".......they're more like guidelines than rules......"
Mon 1 Mar 10
Imagine this: You’re in a nice, comfy hostel in a brand new city. You’ve snuggled up in your surprisingly comfortable bed in the dormitory, tired after a day of travelling, being alert and hauling your over-sized bag across an unknown city. Even the sheets smell fresh and you’re just drifting off to sleep.
Then an alarm goes off, at 2am, somewhere in the room.
You grunt, turn to your side, and are just about to nod off when...the alarm goes off again. And again. And again. After the fifth snooze, the bloke in the bunk bed below up gets up, yawns loudly, and starts shifting through his worldly possessions. He opens the door to go to the bathroom, letting in the hallway light, throws his backpack on the bed and swears because the ticket for his 5am flight’s missing.
And then he starts with the plastic bags. He’s obviously wrapped each of his clothes in a separate plastic bag, one crunchier than the next. You toss and turn, trying to block out the harsh halogen light of the room, since he’s now flicked on the lights to look for his missing shoe. When he finally leaves, he bangs the door, leaving the light still on.
Sound familiar? It does to me; it’s happened more times than I care to remember. If you’re thinking about staying in a dorm, remember that plastic bags make a lot more noise than you’d think.
If you’re thinking about staying in a dorm, remember that plastic bags make a lot more noise than you’d think.
Well, I’ve never travelled before; how are hotels and hostels different?
Hostels are shared accommodation, hotels private, to put it simply. Hostels being budget options, you pay a lot less, but share your living space, such as the kitchen (if the hostel indeed has a kitchen for the guests to use), the lounge area, bathrooms and sometimes the bedrooms. Hostels frequently have a bar and a restaurant, or at least offer the option of buying food and beer. Generally, hostels have dormitories, usually with bunk beds, and private rooms, with either a shared or private bathroom. The size of a dorm can vary from simple two beds to massive ones with over a hundred beds.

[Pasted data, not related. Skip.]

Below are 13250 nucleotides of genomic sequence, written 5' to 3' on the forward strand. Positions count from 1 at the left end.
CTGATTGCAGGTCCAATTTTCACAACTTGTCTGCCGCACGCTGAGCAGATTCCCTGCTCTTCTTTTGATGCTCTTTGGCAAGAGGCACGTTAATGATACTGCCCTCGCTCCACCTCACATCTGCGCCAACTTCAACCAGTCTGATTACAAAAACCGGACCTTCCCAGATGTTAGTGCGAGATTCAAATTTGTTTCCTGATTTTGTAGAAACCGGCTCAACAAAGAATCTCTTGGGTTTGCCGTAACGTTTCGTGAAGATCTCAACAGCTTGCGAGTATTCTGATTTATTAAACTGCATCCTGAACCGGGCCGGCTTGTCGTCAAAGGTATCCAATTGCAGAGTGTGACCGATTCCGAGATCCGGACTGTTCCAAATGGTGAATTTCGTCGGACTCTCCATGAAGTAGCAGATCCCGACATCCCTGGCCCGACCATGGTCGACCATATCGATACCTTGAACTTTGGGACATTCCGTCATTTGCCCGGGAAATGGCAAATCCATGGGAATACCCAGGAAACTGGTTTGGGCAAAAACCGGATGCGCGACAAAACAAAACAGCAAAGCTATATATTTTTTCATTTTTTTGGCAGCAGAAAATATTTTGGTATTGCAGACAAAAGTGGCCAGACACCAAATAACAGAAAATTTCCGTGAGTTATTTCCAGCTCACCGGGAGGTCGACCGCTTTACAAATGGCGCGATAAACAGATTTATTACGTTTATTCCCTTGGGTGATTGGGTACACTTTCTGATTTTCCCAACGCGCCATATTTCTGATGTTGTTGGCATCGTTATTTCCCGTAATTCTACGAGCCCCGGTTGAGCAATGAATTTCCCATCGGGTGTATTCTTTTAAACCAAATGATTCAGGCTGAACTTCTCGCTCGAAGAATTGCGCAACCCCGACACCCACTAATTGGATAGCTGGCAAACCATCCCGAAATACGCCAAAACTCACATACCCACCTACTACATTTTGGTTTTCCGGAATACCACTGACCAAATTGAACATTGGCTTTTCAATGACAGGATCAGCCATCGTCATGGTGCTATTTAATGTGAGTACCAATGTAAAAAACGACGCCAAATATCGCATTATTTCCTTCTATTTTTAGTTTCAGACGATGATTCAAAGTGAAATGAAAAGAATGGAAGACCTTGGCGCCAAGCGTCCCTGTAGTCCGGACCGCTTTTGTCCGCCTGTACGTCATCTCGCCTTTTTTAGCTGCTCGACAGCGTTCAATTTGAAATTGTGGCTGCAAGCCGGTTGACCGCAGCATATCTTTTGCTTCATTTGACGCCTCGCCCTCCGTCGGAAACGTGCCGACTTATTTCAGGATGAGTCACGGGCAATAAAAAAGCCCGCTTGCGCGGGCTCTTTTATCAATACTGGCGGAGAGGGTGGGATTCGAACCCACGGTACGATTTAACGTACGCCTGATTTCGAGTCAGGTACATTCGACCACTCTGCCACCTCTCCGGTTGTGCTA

Right, I’m on a budget, so I think hostels are the way to go.
Just take a step back before you decide. Shared space means less privacy, security and space, and more time waiting for toilets and showers. Are you sure you can cope with that? I’ve had to skip showering on many a morning because the queues to get into one would’ve meant missing a half a day in a new town. Or buying a packet of pasta and then realising there’s not a single cooking pot in the communal kitchen. I’ve had people walk in on me while I was getting changed in a previously empty dormitory, and I’ve been flooded in a shower when the drain’s been stuffed with the hair of the dozens of backpackers before me. I’ve had someone take off with my favourite black t-shirt which I’d left drying on the headboard of the bed. If you don’t like the idea of smelling a stranger’s flatulence in the dorm, then think again.